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Political Science and Government

The Age of the Essay | Paul Graham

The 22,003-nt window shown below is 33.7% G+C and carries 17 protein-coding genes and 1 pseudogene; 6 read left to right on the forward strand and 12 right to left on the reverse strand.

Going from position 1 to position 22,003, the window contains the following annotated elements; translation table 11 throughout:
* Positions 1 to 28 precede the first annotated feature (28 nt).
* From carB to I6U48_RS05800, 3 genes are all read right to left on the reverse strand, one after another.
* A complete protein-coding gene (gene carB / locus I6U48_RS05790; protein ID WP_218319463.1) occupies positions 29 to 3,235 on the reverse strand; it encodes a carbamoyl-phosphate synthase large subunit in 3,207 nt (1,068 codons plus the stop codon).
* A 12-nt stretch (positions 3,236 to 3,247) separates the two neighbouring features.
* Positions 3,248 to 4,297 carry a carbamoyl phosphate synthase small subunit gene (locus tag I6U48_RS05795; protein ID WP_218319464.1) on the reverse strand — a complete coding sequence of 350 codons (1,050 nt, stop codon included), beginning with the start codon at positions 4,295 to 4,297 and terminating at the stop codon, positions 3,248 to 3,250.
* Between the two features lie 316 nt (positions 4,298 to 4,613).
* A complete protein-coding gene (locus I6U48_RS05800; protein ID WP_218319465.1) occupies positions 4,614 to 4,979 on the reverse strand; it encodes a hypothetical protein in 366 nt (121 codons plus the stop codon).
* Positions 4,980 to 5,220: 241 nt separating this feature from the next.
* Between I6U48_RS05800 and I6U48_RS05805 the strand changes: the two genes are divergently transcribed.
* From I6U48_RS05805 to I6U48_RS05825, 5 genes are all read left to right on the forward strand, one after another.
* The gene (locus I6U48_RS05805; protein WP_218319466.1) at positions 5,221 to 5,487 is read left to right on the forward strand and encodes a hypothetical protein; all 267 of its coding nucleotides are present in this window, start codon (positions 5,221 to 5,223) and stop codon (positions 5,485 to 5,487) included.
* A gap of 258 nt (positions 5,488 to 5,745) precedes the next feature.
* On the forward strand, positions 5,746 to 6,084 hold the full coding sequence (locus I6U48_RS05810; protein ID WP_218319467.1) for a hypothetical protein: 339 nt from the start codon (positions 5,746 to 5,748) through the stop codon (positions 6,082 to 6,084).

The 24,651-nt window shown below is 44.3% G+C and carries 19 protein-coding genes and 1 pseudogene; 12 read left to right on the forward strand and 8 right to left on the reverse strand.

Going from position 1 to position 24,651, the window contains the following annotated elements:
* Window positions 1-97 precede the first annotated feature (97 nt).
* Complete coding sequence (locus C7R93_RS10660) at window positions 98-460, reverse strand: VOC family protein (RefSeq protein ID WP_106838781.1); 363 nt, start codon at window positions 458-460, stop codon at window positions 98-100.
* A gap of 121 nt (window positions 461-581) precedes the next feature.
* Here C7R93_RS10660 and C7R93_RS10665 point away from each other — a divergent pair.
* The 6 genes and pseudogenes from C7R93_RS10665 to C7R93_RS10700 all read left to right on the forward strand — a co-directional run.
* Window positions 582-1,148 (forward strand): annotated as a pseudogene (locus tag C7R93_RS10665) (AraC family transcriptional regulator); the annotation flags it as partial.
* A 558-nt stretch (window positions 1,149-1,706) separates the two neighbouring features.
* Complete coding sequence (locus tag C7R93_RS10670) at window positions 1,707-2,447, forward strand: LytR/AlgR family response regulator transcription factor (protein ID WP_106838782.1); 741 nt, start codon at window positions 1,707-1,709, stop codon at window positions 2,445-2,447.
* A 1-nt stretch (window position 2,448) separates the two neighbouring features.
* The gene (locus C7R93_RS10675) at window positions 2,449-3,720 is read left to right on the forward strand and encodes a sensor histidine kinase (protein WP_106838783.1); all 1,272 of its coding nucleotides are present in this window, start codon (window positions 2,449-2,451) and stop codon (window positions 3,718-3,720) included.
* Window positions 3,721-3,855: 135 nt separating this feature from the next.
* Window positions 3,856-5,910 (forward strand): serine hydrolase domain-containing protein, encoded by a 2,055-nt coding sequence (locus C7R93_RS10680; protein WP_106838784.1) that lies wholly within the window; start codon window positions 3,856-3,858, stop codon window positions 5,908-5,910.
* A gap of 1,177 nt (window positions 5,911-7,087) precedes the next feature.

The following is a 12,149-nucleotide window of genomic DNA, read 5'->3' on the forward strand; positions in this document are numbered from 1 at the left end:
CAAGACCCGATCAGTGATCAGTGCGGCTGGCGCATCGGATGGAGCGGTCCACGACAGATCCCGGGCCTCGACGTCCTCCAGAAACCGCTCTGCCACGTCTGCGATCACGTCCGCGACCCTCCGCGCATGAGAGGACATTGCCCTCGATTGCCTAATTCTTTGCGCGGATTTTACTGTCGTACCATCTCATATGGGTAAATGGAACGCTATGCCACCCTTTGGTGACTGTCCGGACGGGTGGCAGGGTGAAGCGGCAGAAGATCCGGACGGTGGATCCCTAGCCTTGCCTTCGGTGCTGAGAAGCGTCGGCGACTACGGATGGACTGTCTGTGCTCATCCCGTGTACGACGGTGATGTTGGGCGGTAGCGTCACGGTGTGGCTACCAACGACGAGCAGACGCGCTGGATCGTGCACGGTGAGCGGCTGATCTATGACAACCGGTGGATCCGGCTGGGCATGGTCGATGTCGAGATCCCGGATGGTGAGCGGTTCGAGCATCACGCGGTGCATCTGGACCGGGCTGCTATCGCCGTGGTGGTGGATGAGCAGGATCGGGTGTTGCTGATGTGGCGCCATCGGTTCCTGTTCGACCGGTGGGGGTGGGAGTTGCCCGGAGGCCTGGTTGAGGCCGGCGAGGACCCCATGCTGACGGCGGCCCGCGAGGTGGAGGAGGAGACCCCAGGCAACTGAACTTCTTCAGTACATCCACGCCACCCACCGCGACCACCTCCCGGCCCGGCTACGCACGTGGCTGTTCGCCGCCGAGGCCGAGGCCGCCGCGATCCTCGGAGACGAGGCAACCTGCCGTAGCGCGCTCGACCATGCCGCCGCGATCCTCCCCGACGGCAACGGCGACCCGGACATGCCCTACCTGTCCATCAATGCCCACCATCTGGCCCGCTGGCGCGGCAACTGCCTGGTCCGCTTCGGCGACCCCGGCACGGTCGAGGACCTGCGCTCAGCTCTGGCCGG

To imagine another contingency, perhaps more likely to be realized than the one last mentioned. There is confessedly a strong tendency in the modern world towards a democratic constitution of society, accompanied or not by popular political institutions. It is affirmed that in the country where this tendency is most completely realized—where both society and the government are most democratic—the United States—the feeling of the majority, to whom any appearance of a more showy or costly style of living than they can hope to rival is disagreeable, operates as a tolerably effectual sumptuary law, and that in many parts of the Union it is really difficult for a person possessing a very large income, to find any mode of spending it, which will not incur popular disapprobation. Though such statements as these are doubtless much exaggerated as a representation of existing facts, the state of things they describe is not only a conceivable and possible, but a probable result of democratic feeling, combined with the notion that the public has a right to a veto on the manner in which individuals shall spend their incomes. We have only further to suppose a considerable diffusion of Socialist opinions, and it may become infamous in the eyes of the majority to possess more property than some very small amount, or any income not earned by manual labour. Opinions similar in principle to these, already prevail widely among the artizan class, and weigh oppressively on those who are amenable to the opinion chiefly of that class, namely, its own members. It is known that the bad workmen who form the majority of the operatives in many branches of industry, are decidedly of opinion that bad workmen ought to receive the same wages as good, and that no one ought to be allowed, through piecework or otherwise, to earn by superior skill or industry more than others can without it. And they employ a moral police, which occasionally becomes a physical one, to deter skilful workmen from receiving, and employers from giving, a larger remuneration for a more useful service. If the public have any jurisdiction over private concerns, I cannot see that these people are in fault, or that any individual’s particular public can be blamed for asserting the same authority over his individual conduct, which the general public asserts over people in general.